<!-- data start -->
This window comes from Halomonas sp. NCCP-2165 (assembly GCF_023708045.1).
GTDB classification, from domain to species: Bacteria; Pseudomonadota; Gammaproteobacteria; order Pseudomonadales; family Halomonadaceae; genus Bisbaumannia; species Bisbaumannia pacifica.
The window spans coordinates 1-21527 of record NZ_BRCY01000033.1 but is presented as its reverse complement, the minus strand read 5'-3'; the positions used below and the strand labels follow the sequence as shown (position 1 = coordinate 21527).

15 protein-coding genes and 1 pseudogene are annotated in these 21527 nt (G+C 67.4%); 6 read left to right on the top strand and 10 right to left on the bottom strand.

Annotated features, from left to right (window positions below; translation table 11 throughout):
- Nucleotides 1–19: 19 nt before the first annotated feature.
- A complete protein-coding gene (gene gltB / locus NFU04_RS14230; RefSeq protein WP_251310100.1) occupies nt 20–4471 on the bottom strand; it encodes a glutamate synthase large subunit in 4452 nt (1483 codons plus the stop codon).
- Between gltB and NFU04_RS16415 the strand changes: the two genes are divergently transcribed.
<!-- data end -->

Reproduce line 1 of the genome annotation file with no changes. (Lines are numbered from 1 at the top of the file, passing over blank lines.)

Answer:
This window comes from Halomonas sp. NCCP-2165 (assembly GCF_023708045.1).